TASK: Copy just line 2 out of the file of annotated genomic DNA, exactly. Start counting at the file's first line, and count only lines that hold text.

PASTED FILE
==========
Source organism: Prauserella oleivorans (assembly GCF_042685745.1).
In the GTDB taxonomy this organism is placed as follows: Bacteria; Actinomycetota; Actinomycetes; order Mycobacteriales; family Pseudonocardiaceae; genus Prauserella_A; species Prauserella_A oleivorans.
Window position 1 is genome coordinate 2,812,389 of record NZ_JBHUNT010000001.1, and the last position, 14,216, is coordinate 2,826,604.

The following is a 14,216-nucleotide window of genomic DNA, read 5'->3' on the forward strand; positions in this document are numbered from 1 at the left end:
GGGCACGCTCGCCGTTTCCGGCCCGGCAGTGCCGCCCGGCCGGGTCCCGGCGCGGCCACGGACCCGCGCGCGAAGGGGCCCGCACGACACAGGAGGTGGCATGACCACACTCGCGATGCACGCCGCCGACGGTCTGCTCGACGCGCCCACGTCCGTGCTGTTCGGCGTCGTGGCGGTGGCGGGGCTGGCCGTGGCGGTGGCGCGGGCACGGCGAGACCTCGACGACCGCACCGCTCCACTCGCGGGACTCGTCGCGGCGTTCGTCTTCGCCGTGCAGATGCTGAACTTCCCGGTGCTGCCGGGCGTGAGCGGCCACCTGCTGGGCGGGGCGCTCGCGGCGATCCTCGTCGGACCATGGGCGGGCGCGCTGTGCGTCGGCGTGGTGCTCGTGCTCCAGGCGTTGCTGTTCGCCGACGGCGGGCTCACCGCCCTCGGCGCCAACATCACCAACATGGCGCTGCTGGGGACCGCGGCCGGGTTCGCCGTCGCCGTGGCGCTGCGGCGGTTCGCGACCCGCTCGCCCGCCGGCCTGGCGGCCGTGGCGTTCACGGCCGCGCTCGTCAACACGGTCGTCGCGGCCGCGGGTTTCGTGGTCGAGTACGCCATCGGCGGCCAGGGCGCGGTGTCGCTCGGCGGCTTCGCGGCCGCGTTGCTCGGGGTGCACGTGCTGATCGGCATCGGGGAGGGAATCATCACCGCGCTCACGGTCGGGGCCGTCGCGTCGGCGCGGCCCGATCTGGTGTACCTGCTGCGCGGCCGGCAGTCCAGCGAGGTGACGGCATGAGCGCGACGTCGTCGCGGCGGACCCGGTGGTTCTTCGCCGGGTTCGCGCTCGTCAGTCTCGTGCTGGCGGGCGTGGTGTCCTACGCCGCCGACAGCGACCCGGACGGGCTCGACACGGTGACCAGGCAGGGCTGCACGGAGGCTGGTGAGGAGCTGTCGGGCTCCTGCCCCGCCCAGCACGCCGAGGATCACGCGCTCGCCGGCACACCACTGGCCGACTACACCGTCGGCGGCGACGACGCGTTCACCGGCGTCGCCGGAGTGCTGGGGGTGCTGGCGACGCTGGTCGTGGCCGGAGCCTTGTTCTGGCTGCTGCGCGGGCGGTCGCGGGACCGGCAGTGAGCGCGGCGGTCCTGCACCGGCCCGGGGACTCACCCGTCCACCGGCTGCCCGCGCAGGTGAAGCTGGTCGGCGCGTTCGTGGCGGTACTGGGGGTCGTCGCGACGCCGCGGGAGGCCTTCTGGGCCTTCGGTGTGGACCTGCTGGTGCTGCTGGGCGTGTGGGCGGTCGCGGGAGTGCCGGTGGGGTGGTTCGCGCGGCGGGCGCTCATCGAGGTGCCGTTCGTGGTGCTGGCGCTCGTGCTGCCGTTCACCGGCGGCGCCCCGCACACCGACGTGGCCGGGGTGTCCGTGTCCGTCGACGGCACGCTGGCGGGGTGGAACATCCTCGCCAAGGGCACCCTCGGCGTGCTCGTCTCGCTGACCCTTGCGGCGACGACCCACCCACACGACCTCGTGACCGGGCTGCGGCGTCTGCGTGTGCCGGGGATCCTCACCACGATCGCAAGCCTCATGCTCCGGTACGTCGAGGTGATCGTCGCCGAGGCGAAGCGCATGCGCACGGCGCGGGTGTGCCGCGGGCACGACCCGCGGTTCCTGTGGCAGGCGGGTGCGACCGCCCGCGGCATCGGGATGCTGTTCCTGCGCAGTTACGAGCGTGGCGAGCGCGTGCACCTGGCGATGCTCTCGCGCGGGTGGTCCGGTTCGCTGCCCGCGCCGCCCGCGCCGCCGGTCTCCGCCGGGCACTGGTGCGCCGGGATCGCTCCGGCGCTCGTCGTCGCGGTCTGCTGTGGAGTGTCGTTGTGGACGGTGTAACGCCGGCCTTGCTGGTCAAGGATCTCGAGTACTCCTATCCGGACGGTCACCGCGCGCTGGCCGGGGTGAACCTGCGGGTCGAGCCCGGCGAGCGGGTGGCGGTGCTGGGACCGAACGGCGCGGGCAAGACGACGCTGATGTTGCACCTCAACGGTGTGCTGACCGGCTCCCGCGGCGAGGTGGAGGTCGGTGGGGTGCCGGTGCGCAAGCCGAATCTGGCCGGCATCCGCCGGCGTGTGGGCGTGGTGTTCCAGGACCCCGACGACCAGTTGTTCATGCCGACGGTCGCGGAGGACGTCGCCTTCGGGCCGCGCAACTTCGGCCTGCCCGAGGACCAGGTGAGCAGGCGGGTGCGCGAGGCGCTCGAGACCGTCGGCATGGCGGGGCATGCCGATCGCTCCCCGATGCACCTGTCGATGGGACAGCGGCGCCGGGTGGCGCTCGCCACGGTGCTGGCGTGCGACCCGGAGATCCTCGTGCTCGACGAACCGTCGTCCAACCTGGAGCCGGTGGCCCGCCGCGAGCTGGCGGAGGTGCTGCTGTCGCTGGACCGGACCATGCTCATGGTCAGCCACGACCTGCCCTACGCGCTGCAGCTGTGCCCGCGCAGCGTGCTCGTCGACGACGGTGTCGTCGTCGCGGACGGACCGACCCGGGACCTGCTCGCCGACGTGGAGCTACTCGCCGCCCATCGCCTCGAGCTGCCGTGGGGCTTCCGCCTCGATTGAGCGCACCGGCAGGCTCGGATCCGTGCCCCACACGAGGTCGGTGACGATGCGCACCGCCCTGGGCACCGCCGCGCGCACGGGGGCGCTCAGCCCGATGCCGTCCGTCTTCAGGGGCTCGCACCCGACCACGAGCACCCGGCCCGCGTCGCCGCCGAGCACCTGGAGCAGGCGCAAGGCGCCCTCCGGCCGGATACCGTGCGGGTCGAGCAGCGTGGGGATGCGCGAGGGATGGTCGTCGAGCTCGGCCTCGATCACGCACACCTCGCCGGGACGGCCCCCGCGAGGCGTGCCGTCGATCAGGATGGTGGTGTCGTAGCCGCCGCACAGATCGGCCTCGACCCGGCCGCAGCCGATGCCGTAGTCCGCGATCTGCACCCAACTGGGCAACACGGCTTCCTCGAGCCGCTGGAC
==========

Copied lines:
In the GTDB taxonomy this organism is placed as follows: Bacteria; Actinomycetota; Actinomycetes; order Mycobacteriales; family Pseudonocardiaceae; genus Prauserella_A; species Prauserella_A oleivorans.